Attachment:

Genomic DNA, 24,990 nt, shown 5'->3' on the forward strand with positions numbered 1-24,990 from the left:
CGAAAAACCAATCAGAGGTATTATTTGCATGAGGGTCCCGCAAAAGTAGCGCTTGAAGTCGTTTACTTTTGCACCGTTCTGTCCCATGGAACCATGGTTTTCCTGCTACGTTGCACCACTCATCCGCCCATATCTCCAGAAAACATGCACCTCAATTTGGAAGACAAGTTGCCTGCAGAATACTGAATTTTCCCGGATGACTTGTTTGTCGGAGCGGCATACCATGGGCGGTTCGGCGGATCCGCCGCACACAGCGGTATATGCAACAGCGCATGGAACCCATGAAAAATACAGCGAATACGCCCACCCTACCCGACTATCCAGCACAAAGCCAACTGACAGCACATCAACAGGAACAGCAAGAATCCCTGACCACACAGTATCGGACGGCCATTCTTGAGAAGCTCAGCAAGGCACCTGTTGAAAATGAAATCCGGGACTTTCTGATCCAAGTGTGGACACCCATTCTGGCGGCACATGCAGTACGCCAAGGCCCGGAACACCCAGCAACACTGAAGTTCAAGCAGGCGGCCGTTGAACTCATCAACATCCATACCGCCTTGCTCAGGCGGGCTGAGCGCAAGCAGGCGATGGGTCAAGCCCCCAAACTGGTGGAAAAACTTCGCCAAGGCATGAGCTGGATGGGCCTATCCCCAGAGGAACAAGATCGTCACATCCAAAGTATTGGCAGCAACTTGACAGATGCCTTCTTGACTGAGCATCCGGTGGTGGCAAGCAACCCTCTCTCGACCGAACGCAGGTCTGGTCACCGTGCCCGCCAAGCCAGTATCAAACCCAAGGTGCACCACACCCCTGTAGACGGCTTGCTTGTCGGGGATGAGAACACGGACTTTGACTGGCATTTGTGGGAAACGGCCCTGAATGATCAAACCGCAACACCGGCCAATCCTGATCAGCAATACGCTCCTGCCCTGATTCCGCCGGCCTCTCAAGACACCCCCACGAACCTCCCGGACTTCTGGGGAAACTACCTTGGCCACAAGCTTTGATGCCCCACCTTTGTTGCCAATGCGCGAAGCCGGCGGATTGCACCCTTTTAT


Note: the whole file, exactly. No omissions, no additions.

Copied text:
Genomic DNA, 24,990 nt, shown 5'->3' on the forward strand with positions numbered 1-24,990 from the left:
CGAAAAACCAATCAGAGGTATTATTTGCATGAGGGTCCCGCAAAAGTAGCGCTTGAAGTCGTTTACTTTTGCACCGTTCTGTCCCATGGAACCATGGTTTTCCTGCTACGTTGCACCACTCATCCGCCCATATCTCCAGAAAACATGCACCTCAATTTGGAAGACAAGTTGCCTGCAGAATACTGAATTTTCCCGGATGACTTGTTTGTCGGAGCGGCATACCATGGGCGGTTCGGCGGATCCGCCGCACACAGCGGTATATGCAACAGCGCATGGAACCCATGAAAAATACAGCGAATACGCCCACCCTACCCGACTATCCAGCACAAAGCCAACTGACAGCACATCAACAGGAACAGCAAGAATCCCTGACCACACAGTATCGGACGGCCATTCTTGAGAAGCTCAGCAAGGCACCTGTTGAAAATGAAATCCGGGACTTTCTGATCCAAGTGTGGACACCCATTCTGGCGGCACATGCAGTACGCCAAGGCCCGGAACACCCAGCAACACTGAAGTTCAAGCAGGCGGCCGTTGAACTCATCAACATCCATACCGCCTTGCTCAGGCGGGCTGAGCGCAAGCAGGCGATGGGTCAAGCCCCCAAACTGGTGGAAAAACTTCGCCAAGGCATGAGCTGGATGGGCCTATCCCCAGAGGAACAAGATCGTCACATCCAAAGTATTGGCAGCAACTTGACAGATGCCTTCTTGACTGAGCATCCGGTGGTGGCAAGCAACCCTCTCTCGACCGAACGCAGGTCTGGTCACCGTGCCCGCCAAGCCAGTATCAAACCCAAGGTGCACCACACCCCTGTAGACGGCTTGCTTGTCGGGGATGAGAACACGGACTTTGACTGGCATTTGTGGGAAACGGCCCTGAATGATCAAACCGCAACACCGGCCAATCCTGATCAGCAATACGCTCCTGCCCTGATTCCGCCGGCCTCTCAAGACACCCCCACGAACCTCCCGGACTTCTGGGGAAACTACCTTGGCCACAAGCTTTGATGCCCCACCTTTGTTGCCAATGCGCGAAGCCGGCGGATTGCACCCTTTTAT